INTRODUCTION TO THE “THEN AND NOW” SERIES
Visitors touring CoHo sometimes ask how our expectations for community prior to move-in differ from our current day-to-day reality. Comparing “then and now” is the framework for this series of blog postings.
The source of historical perspective is the CoHo newsletters published in 2006 and 2007 (they are still available on our website). This was an intensive time, with the primary focus on actively building the community (both in terms of actual construction of buildings and the collection of folks who would be our neighbors).
What were our dreams in 2006? What is our daily life like now in 2014?
First, read the original newsletter (link below), then return to this posting for current perspectives.
When asked to share our thanks in 2006, some comments were focused on how far we had come and other comments projected ahead to anticipate what our future lives in cohousing would be like.
In our community culture, we do take time to focus on the “good news.” It is an ongoing acknowledgement of both how far we have come and our hopes for the future.
In 2010, CoHo launched an initial long-range planning effort. Step 1 involved a process called appreciative inquiry, where the focus is on what is working well. The symbol for step 1 was a shining star, so CoHoots were asked to describe ways that CoHo “shines.” Here’s a sampling of responses under some major themes… Social Sustainability — Living/Playing Together
- We are well on the way to becoming family; appreciating each others qualities, accepting each others limitations, and contributing to each others lives on a daily basis.
- The kids seem to be blossoming and thriving in this environment of mutual trust, safety, and caring.
- Our conflict resolution team is helping us learn how to cooperate and create win-win situations as well as develop deepen our relationships.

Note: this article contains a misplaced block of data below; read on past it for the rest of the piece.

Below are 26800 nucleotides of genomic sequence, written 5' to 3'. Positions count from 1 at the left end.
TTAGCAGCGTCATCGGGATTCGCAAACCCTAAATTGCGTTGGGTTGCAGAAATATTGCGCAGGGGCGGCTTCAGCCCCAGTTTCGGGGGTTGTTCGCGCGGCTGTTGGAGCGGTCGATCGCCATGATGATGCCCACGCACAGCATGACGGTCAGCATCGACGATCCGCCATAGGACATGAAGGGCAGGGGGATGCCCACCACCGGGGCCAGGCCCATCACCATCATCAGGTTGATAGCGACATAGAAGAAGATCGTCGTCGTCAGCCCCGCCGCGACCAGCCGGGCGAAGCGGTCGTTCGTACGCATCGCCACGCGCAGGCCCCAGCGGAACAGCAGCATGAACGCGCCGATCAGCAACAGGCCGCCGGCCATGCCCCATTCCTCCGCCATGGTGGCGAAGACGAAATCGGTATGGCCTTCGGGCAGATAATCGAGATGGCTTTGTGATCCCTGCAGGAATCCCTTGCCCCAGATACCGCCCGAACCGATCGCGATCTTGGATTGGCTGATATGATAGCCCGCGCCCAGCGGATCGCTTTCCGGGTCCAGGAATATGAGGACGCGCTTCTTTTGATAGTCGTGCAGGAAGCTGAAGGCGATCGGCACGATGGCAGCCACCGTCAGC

- We look after each other: taking care of property and pets during absence; lending stuff and lending a hand; giving advice…………
Partnering / Working Together
- We can keep talking about what we are here for and use what we learn to make clear and conscious choices.
- Working through process such as our budgeting, project review and design reviews has helped us learn how to be a community versus a group of individuals. That is to look at community needs as well as personal needs.
- We use our NVC skills to be honest with our selves and each other.
- For me, CoHo is a local lifeboat in which we transition from the consumer society of our parents to the low energy one of our grandchildren.
- I’d like to see us as a caring, sharing community, with a focus on sustainability and making our local place as earth-friendly as possible.
- Encouragement to live “greener.”
Outreach – Model for Others
- So we are called to model a different way of being in the world and demonstrate its value to the Corvallis community.
- Model for more sustainable small communities.
- CoHo…can become a model for how to have a great quality of life while meeting the social and environmental challenges of a changing world.
- Kids growing up thinking cohousing life is “normal.”
- Connect to outer world and folks who share our Vision & Values.
Appreciations at Meetings
CoHo also adopted a tradition to offer appreciations at meetings so the spirit of gratitude could be shared regularly.
Here’s a sampling of some recent appreciations…
Everyone who came to dance recital. X for taking dad out to lunch. J and girls for bringing over food. Kids who checked with grownup before turning on water for play. J for sharing flowers. D for taking pics of eagles. Community in general for trust for way of going about making decisions. The work that everyone puts in, and the level to which you think about things. Everyone playing on path. D for re-repairing the washing machine. People who live here who still communicate with e-mail and come to meetings prepared. S and J for associate-member process. Community response during blackout. D for teaching tai-chi. Home-inspection team today with our kids. S for nettle picking. C and other kids on path when A fell down. T for picking up pieces while I was gone.
We REALLY appreciate our neighbors, including this pair of feathered friends that perched next door in the cemetery.